WESTERLY — The Town Council on Monday will review the latest proposal for tackling the problem of unauthorized connections to the municipal sewer system, which officials say continue to place high demands on the treatment plant and could cause sewage backups in homes and roadways.

The problem involves property owners who divert rainwater from roof down spouts, window wells and basement sump pumps into the sewer system, where the rain water mixes with wastewater and is treated at the sewer plant on Margin Street. During large rain storms, the unauthorized inflow causes significant increases over the plant's average daily flow. The additional water into the system adds hundreds of thousands of dollars in unnecessary treatment costs, officials say.

The council will hear from Bill Beauregard, assistant director of public works, and Dylan Conley, a lawyer who represents the town, on proposed sewer ordinance amendments and other potential steps intended to address the problem. The meeting is scheduled for 5:30 p.m. and can be viewed at https://us02web.zoom.us/j/88429699740. Those wishing to participate by phone can call 929-205-6099 or 877-853-5257. The meeting identification number is 884 2969 9740.

Beauregard and Conley are expected to review changes to the sewer ordinance aimed at removing sources of unauthorized inflow. The inflow removal program will help the town meet requirements of a new pollutant discharge elimination system permit that is being sought from the state Department of Environmental Management. The permit allows the town to operate the sewer treatment plant where wastewater is treated before being discharged into the Pawcatuck River. In conjunction with the new permit, upgrades to the treatment plant will also be required.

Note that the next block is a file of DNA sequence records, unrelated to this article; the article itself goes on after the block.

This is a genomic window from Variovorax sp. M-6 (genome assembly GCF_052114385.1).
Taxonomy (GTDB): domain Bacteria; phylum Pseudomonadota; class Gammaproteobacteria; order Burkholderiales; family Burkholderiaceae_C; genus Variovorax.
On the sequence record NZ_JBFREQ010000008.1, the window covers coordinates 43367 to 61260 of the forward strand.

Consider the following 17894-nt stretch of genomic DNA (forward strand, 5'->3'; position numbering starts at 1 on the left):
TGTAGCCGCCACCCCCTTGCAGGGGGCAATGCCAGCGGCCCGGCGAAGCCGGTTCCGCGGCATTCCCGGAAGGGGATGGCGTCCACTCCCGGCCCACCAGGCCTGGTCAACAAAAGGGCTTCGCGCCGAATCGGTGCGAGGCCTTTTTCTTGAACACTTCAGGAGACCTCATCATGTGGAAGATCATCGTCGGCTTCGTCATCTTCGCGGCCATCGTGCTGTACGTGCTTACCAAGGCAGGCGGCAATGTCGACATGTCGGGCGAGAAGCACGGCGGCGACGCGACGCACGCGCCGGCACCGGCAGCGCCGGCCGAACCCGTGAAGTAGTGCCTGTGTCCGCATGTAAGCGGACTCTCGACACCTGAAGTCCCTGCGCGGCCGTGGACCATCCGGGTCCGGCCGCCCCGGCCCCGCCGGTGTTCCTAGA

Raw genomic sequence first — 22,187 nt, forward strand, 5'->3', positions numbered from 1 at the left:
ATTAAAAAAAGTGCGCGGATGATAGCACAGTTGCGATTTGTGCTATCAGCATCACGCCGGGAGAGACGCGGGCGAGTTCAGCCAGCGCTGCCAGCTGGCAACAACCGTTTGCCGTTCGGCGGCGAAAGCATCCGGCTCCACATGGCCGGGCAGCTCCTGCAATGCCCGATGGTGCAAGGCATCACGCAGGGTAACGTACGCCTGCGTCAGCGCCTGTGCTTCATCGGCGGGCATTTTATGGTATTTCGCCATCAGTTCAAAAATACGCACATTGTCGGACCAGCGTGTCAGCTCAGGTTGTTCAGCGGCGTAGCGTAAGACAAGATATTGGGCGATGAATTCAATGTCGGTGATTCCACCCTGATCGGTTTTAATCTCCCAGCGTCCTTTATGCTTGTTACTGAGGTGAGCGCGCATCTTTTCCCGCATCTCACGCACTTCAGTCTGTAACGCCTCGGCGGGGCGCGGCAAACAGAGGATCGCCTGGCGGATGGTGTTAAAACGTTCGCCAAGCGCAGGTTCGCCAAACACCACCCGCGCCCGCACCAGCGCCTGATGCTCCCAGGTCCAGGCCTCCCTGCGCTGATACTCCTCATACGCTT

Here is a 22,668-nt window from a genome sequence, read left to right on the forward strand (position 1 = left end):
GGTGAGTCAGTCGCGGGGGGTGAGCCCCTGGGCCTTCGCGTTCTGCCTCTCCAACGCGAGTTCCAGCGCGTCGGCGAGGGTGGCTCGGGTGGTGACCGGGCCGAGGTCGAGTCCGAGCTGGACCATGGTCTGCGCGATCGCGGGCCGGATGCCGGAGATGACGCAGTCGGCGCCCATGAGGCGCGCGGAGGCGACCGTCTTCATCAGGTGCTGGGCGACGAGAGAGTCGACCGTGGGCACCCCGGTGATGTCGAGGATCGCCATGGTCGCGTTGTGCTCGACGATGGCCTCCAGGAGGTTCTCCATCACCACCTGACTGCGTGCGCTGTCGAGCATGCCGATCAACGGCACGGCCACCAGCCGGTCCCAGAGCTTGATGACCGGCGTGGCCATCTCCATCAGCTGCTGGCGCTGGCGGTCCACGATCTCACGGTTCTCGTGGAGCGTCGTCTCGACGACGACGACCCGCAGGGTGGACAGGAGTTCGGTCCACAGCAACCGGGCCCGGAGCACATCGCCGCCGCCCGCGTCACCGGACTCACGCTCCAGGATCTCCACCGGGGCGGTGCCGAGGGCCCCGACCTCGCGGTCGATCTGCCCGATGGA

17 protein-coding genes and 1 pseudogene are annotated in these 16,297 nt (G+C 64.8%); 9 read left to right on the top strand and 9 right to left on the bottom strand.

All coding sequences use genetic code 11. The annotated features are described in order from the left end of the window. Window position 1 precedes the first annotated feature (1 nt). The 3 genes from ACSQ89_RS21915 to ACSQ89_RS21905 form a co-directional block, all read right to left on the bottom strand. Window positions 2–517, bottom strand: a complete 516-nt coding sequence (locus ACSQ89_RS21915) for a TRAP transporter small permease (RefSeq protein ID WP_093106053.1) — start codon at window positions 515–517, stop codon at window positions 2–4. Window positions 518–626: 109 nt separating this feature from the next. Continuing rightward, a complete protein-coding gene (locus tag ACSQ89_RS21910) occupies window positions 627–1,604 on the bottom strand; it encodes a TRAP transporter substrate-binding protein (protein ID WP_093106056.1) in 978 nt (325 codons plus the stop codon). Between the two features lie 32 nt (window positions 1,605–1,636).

"We were told we needed to upgrade our sewer ordinance in order to upgrade the sewer treatment plant," Town Council President Sharon Ahern said.

Amendments to the sewer ordinance will allow town officials or designated officials to inspect private property for suspected unauthorized inflow connections and will also establish a loan program for property owners who need help paying to disconnect and otherwise address stormwater on their property. When appropriate and approved, property owners will be able to redirect the inflows into the stormwater system. Property owners with unauthorized sewer system inflows will be granted a 12-month amnesty period to correct unauthorized inflows.

Ahern said she hoped the loan program would be helpful to property owners who may have had unauthorized inflow hookups for many years.

"Apparently this has been a long-standing issue ... which makes it harder to address in a lot of ways but part of the sewer ordinance package is to provide some sort of economic relief for people who have had this as a long-standing problem and probably wont be able to afford a fix right away. The town manager has been very clear that he doesn't want this to be a financial burden for people," Ahern said.

The proposed program and ordinance changes follow a $1 million expenditure since 2018 by the town on repairs to the sewer system to stop stormwater from infiltrating through cracks in pipes. Despite those efforts, officials believe unauthorized inflows also present a significant problem. According to a memorandum from Beauregard to the Town Council, a rain storm on Oct. 27, 2019 resulted in a wastewater flow of nearly four times the daily average at the treatment plant.


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